- Timeline is a collected stream of tweets listed in real-time; when a user logs onto Twitter, their home timeline is a long stream showing all tweets from other users they follow, with the newest messages at the top
- Retweet (noun; RT) is a tweet sent by another user, forwarded to you by someone you follow. RTs are often used to spread news or share valuable findings on Twitter
- Retweet (verb; RT) is a rebroadcasted tweet to your followers by adding RT at the beginning of the tweet.
- Modified tweet (MT) is metadata that indicates that the user has added some additional text to the original tweet being rebroadcast, typically commentary or an indication of approval/disapproval.
- Partial retweet (PRT) is a tweet that has been edited, usually to fit a username within the character limit.
- HT is short for “heard through” or “hat tip,” a piece of metadata added to a tweet to signify that content originated with another user external to Twitter
- Hashtag is a community-driven convention to allow users to add additional context and metadata to a tweet. Hashtags are added in-line to a Twitter post by prefixing a word with a hash symbol (or number sign). Hashtags (eg, #followFriday) may be used to aggregate, organize, and discover relevant tweets.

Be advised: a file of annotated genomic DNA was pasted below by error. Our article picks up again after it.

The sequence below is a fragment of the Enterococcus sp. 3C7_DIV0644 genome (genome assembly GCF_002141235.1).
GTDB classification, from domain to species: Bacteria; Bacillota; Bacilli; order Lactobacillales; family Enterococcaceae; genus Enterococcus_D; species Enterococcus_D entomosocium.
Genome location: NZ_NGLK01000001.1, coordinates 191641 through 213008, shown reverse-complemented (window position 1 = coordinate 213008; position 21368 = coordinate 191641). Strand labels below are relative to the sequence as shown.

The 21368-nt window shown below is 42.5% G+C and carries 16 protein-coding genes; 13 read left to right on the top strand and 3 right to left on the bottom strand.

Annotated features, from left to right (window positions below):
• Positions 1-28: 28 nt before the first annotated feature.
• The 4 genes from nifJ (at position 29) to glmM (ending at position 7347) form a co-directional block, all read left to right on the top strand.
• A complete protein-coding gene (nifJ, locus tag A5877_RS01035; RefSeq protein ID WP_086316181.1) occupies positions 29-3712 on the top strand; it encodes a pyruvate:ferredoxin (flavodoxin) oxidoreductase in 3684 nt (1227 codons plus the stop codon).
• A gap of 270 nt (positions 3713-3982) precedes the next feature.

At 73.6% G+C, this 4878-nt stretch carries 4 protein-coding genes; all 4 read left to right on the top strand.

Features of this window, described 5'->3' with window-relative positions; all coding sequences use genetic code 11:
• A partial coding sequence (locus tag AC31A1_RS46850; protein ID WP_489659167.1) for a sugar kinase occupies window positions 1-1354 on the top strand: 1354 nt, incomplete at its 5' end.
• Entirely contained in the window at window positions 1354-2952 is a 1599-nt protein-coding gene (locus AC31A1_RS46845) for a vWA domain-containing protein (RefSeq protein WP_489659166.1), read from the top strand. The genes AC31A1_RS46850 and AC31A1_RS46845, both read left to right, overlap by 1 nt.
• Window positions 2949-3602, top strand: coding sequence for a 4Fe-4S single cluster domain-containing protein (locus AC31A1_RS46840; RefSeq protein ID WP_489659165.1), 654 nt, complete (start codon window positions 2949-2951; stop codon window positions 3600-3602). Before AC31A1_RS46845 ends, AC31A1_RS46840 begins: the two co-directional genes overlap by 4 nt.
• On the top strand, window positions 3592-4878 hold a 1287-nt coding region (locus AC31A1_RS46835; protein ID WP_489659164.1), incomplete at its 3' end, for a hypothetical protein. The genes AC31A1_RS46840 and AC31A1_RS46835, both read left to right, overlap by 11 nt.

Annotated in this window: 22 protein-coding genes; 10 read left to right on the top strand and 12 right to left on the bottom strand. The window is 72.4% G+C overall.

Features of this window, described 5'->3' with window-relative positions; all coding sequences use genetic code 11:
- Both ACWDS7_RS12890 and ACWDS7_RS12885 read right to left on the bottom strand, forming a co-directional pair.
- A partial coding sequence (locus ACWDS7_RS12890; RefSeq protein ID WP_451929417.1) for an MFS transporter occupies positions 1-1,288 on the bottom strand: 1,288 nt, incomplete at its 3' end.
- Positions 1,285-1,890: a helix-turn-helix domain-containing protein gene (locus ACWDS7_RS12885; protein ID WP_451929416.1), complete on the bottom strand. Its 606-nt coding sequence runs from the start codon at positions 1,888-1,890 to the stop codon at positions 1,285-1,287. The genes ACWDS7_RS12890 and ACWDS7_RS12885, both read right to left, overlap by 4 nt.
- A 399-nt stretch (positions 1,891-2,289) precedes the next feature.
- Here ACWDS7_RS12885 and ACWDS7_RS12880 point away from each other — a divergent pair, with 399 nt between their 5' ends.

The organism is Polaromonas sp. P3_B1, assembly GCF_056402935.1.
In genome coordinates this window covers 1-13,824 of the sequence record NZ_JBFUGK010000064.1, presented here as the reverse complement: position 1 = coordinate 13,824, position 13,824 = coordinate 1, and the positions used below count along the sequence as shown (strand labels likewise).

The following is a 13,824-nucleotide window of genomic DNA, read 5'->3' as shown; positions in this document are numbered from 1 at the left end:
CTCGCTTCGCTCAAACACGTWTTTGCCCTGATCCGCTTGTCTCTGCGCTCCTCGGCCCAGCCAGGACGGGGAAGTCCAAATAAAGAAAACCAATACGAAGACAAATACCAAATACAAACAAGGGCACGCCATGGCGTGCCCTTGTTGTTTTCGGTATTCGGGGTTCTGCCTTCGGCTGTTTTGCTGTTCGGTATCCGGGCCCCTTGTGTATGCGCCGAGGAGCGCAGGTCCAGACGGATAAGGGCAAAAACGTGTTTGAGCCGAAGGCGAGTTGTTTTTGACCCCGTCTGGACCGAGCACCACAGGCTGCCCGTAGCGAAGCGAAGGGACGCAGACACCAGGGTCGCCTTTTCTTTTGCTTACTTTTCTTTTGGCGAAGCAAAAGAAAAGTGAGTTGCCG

- Reply is a tweet posted in reply to another user's message, usually created by clicking the “reply” button next to the tweet of interest using the Twitter Web site or a dedicated Twitter app. A reply always begins with @username.
- Direct message (DM) or “message,” these tweets are private messages between the sender and recipient. DMs begin with “d @username” to specify to whom the message is directed. Only the designated recipient can read the content.
- List is a list or grouping of users typically sharing common attributes. One user creates the list of other Twitter users that share interests.
- Trending topic is a subject algorithmically determined to be one of the most popular on Twitter at the moment.
A number of Canadian librarians use Twitter such as Amy Buckland, Connie Crosby, Amanda Etches-Johnson, Darlene Fichter, Steve Matthews, Stephen Abrams and others. In 2008, I used Twitter as an information sharing tool in a health librarianship course at SLAIS with mixed results. For participating on Twitter, students were given bonus marks. Some Canadian health librarians on Twitter include: Dean Giustini, Tim Tripp and Mary-Doug Wright. See Canadian health librarians that use Twitter